Drive My Car

Drive My Car ★★★★★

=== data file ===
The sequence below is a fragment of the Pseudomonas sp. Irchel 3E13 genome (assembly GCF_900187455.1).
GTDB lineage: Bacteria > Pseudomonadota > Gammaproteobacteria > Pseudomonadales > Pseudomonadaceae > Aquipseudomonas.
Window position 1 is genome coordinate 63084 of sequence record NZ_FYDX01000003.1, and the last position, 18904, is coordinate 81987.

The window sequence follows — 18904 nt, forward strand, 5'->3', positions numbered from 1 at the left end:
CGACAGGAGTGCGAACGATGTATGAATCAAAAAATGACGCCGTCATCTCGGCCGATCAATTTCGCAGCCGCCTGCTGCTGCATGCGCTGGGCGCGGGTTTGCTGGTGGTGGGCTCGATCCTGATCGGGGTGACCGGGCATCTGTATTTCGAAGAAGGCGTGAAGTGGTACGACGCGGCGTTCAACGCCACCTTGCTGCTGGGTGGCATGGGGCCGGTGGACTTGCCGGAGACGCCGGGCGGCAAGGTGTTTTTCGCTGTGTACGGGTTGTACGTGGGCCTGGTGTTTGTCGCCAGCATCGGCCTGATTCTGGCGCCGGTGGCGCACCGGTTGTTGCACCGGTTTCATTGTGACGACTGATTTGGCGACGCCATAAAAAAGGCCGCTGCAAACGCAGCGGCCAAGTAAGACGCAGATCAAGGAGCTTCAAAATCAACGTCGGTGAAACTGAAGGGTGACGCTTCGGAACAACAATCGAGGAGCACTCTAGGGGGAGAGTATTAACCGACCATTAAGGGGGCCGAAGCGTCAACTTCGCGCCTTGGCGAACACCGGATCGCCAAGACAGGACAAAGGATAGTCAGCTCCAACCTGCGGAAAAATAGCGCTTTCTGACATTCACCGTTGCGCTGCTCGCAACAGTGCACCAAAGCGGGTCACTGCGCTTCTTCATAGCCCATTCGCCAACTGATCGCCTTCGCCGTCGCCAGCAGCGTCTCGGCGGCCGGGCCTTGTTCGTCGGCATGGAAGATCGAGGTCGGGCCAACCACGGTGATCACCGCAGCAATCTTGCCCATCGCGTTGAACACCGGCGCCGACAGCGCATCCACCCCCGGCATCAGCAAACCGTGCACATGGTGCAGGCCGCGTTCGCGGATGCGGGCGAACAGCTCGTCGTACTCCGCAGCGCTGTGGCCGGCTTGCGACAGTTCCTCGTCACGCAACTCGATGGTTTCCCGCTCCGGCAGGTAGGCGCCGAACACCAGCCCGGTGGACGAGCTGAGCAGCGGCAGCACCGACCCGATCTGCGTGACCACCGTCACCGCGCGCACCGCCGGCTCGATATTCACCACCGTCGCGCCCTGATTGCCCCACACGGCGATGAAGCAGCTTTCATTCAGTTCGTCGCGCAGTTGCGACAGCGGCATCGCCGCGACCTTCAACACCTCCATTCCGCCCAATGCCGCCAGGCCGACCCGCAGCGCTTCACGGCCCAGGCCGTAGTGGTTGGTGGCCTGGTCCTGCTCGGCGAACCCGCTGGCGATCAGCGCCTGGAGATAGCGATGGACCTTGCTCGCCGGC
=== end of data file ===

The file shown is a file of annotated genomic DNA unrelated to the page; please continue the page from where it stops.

Most directors wouldn’t dare drop the opening credits 40 minutes into a film, just after the incident that gets the plot rolling…but Ryusuke Hamaguchi isn’t most directors. He isn’t concerned with conventional plot structures, or the need to keep the audience comfortable and far away from any unpleasant truths about life and human nature. As accomplished theater actor Yusuke Kafuku stages a multilingual production of Chekhov’s Uncle Vanya, bonds with the young woman assigned to chauffeur him, and mourns his late wife (whose relationship to him mirrors the play closely), we are right there for every step of the journey. Through the anger, bargaining, depression, acceptance-we see the ugliest parts of Yusuke, and yet we still care about him and want to see him heal and begin anew. Hamaguchi stages intense scenes with quiet dignity, holding shots to make sure we really soak in the discomfort. Like a flower opening in the sun, the plot unfolds slowly-perhaps a bit too slowly for some viewers, but the audience’s patience is more than rewarded. One of the very best of the year and a worthy contender for Best Picture.

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